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Last month was the tenth anniversary of the death of Ruth V.K. Pakaluk (March 19, 1957 Sept. 23, 1998), president of Massachusetts Citizens for Life from 1987 to 1991, convert to the pro-life cause and to Catholicism, Harvard grad, wife of philosopher (friend and fellow columnist) Michael Pakaluk, mother of seven (her son Thomas died of Sudden Infant Death Syndrome), active in her Worcester cathedral parish and in the apostolic activities of the Opus Dei prelature. She died of metastasized breast cancer at age 41. I had the privilege of knowing Ruth and her family for more than ten years before she died. She was beautiful, brilliant, savvy, funny, and remarkably articulate. I also think she was one of the holiest people I have ever known.
This past weekend the parents of St. Therese, the Little Flower, were beatified in Lisieux in France. The Church obviously needs more models of holiness in married and family life, since most people are called to holiness through marriage and parenting. Ruth lived an exemplary life, without complaint and with a cheerful spirit. As Father Reidy commented in his funeral homily at the time, her eldest daughter “Maria wanted it recounted that when asked why her mom always smiled, Ruth replied so her wrinkles wouldn’t go down.”
She went to daily Mass and Holy Communion, and prayed at length and regularly, including the Rosary. Her love of God also manifested itself in an impressive love of neighbor, shown in countless rather ordinary details. As she herself said in a talk, “[T]he love God is really looking for, the love that is true and really counts, is the love of ten thousand mornings of getting up, being cheerful, listening to the kids when they come in from school like a thundering herd of elephants, smiling at the husband when he comes in from work and refraining from rehearsing all the horrors of your day.” She was obviously speaking from experience.
My sense is that everyone who knew Ruth could attest that she gave a wonderful and at times heroic witness, both in word and deed, to the value of every human being. For instance, here is what she wrote about the birth of her first son, Michael: “[Michael’s] birth was one of the greatest things that ever happened to me. For the first time in my life, I had to put the needs of someone else ahead of my own preferences almost constantly throughout the day. And though it was a little difficult to get used to, I loved it.”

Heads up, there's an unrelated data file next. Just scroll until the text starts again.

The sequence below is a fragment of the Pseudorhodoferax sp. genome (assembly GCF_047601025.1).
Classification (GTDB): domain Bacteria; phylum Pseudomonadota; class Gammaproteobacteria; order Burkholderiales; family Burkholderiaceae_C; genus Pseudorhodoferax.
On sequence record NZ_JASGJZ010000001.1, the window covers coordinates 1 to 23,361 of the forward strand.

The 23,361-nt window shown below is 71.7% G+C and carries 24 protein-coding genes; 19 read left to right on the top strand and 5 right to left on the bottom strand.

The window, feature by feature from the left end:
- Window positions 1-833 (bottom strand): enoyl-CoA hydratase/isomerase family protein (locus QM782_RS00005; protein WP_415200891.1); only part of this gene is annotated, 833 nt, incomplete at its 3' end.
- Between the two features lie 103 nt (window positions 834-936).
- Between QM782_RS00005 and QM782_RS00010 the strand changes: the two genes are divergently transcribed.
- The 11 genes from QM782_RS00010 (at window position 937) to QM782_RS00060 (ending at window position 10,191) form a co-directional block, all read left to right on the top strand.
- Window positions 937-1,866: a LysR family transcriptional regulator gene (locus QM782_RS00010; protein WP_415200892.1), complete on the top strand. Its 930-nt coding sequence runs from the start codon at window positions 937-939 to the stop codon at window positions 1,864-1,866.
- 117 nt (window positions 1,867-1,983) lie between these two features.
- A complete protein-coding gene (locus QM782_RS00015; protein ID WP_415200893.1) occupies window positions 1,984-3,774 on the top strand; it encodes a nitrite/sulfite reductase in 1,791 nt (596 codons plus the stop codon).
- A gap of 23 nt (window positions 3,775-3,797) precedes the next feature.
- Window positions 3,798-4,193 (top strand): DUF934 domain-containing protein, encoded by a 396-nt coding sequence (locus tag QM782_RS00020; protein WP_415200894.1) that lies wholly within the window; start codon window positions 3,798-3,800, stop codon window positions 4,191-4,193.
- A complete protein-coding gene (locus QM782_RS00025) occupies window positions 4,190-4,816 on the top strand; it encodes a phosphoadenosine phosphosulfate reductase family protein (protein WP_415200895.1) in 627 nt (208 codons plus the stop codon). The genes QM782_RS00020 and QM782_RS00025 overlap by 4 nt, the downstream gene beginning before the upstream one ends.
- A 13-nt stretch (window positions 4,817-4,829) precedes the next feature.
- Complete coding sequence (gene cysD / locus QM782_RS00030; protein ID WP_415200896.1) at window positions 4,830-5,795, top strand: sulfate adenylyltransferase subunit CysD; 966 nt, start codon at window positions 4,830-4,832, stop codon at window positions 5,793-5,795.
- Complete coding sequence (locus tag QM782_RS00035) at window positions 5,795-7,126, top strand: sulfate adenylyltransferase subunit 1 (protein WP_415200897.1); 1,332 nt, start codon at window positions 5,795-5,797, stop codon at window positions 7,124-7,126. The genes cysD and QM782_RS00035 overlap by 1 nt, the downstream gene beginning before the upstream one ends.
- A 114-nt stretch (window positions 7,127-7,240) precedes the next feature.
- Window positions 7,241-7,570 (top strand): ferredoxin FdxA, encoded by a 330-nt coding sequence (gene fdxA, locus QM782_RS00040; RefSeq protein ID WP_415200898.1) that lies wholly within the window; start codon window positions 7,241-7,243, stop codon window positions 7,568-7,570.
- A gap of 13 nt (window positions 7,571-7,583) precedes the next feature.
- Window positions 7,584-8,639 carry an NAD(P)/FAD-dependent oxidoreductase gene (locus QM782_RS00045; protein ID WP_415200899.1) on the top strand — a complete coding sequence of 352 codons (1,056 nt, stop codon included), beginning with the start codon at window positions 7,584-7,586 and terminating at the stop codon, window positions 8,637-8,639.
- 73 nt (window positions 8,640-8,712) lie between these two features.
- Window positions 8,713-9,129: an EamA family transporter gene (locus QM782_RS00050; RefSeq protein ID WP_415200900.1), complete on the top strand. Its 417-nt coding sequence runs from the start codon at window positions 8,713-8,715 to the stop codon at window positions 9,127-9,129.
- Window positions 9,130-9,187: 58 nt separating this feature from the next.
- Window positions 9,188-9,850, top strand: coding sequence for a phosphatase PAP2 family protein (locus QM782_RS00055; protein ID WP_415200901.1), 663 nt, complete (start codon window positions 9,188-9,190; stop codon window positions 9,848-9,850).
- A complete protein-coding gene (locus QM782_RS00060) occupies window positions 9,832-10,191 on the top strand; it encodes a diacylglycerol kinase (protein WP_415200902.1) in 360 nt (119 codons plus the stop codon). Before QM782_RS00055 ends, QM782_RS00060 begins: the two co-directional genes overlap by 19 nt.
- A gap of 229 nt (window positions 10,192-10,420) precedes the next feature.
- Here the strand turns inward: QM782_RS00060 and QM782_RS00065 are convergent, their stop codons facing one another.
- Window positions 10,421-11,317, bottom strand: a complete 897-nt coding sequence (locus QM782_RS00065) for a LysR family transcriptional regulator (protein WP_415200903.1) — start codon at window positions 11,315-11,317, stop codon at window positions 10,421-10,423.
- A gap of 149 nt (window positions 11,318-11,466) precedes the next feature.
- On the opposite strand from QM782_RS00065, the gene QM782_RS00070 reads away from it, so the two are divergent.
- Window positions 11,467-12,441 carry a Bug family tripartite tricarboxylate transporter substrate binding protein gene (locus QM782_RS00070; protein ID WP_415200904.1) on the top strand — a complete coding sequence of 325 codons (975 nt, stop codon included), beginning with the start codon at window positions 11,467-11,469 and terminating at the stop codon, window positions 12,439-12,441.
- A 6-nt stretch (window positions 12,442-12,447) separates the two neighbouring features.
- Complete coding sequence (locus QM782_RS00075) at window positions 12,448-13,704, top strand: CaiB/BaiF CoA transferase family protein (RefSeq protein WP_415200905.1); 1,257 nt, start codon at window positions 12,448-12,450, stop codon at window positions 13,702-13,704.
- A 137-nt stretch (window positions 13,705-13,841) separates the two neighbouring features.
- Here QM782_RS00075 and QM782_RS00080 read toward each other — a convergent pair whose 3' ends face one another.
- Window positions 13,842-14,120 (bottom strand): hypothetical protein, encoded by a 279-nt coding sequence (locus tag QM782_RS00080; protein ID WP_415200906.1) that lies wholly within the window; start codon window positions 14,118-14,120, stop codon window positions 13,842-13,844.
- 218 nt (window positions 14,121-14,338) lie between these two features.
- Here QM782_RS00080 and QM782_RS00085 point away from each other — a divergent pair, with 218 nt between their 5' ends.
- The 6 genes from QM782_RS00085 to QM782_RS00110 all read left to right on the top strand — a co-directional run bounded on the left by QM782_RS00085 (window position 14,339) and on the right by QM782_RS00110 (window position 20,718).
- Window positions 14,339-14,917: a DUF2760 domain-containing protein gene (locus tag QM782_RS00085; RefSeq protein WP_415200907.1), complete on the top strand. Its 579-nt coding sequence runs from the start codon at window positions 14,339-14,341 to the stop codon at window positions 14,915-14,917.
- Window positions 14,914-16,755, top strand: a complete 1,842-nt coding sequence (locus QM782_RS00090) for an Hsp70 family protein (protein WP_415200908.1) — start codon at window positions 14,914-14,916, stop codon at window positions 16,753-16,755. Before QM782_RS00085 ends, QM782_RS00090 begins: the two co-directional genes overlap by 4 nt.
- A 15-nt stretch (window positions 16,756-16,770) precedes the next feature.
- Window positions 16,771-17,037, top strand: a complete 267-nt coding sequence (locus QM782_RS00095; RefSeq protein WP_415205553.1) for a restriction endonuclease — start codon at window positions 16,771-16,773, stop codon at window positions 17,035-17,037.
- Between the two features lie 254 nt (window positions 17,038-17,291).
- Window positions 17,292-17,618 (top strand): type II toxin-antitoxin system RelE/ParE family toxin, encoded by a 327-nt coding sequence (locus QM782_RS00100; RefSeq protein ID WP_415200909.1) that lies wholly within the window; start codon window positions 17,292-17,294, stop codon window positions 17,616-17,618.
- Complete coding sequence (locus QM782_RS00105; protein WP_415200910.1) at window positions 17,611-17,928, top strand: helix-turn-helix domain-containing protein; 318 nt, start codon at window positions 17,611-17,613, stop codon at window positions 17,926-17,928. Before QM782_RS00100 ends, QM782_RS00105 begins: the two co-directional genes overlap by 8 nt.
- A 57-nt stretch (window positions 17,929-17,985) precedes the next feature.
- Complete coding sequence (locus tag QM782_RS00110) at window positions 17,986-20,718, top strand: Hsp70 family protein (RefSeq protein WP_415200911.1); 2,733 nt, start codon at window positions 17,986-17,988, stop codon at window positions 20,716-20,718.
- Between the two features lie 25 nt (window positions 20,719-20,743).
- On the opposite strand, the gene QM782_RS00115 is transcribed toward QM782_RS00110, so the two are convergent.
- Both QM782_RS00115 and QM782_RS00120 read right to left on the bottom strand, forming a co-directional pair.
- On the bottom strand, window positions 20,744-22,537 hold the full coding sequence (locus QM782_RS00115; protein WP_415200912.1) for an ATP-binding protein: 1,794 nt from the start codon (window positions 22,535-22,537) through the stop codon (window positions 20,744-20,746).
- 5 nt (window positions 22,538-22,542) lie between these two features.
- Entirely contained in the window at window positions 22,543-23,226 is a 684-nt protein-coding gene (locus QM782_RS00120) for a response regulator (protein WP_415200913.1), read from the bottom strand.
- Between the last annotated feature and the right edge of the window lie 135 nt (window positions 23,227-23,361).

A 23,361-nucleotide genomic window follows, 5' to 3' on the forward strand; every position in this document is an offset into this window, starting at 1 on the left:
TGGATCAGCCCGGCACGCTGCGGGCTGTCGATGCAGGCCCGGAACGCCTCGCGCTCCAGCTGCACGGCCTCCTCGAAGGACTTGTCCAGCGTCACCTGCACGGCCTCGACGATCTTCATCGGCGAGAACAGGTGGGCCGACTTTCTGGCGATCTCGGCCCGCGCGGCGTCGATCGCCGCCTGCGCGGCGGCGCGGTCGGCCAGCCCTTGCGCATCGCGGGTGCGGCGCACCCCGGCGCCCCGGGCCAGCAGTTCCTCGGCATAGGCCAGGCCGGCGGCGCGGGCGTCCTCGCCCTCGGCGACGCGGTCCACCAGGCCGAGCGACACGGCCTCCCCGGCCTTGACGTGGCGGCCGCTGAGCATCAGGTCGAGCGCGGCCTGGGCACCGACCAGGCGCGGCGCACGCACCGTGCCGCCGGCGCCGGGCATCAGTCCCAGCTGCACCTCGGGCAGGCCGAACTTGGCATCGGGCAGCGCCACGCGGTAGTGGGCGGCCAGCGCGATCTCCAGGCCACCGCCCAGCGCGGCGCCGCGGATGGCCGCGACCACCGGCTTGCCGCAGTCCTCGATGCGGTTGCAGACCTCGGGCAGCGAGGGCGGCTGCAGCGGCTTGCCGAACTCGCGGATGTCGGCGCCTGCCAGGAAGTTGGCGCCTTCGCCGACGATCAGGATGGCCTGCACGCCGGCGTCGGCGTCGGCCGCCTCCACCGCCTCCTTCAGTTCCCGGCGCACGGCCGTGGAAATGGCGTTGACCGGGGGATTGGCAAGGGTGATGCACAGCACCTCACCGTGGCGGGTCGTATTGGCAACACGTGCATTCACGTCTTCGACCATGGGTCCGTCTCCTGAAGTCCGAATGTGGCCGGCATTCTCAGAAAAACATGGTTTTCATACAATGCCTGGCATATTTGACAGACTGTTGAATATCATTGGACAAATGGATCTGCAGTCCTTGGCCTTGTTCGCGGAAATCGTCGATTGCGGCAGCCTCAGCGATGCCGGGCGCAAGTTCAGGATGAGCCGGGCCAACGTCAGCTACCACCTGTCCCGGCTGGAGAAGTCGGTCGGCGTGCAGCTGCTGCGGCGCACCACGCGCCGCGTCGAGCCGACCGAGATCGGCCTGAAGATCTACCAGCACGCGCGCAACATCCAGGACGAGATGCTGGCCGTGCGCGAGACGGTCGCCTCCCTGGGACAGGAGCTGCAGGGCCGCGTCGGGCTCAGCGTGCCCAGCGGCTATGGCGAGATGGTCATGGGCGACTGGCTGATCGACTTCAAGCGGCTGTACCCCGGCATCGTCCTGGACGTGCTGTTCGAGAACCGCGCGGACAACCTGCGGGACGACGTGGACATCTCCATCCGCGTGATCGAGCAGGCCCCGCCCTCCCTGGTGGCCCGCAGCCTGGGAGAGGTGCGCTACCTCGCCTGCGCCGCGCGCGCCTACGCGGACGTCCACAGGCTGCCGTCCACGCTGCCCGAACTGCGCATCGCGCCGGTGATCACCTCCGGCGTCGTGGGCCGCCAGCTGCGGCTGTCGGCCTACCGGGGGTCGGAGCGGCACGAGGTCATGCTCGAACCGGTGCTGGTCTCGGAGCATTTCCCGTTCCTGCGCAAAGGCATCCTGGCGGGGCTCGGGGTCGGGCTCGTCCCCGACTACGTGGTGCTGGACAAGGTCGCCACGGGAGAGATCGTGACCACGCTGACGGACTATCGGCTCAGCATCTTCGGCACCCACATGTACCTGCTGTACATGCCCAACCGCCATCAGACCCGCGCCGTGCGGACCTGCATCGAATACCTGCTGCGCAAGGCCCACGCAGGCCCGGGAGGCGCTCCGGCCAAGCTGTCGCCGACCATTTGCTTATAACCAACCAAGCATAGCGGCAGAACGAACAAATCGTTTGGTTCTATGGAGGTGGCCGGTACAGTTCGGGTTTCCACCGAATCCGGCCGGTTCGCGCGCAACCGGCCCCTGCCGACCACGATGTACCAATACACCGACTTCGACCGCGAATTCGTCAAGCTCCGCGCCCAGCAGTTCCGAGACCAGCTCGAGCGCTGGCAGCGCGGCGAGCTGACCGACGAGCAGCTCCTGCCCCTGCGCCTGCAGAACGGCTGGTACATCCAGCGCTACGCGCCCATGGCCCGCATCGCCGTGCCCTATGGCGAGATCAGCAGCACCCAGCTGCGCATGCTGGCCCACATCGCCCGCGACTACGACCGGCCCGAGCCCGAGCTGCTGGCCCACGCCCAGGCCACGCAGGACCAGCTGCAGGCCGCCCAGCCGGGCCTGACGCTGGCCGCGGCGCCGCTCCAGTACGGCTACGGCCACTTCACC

Her joy in welcoming new life was infectious. Grace Cheffers recalls: “Well, one of my other vivid memories of Ruth is when I told her I was expecting Thomas, because I was getting negative flack from people...I said something, and she had this immediate, sincere reaction: ‘That’s wonderful!’ Her voice changed, and she was just so happy. And I was really taken aback, because she wasn’t kidding. She really thought that that was wonderful. And the immediate reaction from me was: ‘Yeah--it is wonderful.”
She loved her life as a wife and mother in Worcester. Even when she was President of MCFL, she would always list “Homemaker” as her occupation when filling out forms. She described her life in a letter to a friend who was a business person: “I understand completely the relief you feel at the end of the day. Mothers long for the same every day starting at about 4:00 PM. My friend Katy and I call it the ‘Arsenic Hour” (it’s either you or them, but someone’s going to get it in the tea.) However, we somehow drag ourselves through it, through dinner, through the bedtime bedlam; then collapse at the close of the day after maybe writing a letter (like this one) or reading a chapter or two. But it is a great life. As far as I can make out, everyone has the burden of finding a large part of the day a grind. Just because you experience this in a business suit does not make it more pleasant. In fact, it seems to me to make it less pleasant, because business suits are uncomfortable. A surprising number of people find the money they make adequate compensation for this experience of drudgery. I don’t think I would. Housewives have a lot of physical work, drudgery, and the psychologically difficult task of listening to children fight, cry, and whine. But we have more free time to think our own thoughts and converse with our friends than most people ever do. I cannot picture a job that would be more appealing to me than this.”
No wonder that the inscription on her gravestone at Notre Dame Cemetery in Worcester reads, simply, “Beloved wife and mother.” I think her a splendid embodiment of Vatican II’s teaching of the universal call to holiness, and Pope John Paul II’s Gospel of Life. Hopefully, we will hear more about her in the future.
Dwight G. Duncan is a professor at Southern New England School of Law. He holds degrees in both civil and canon law.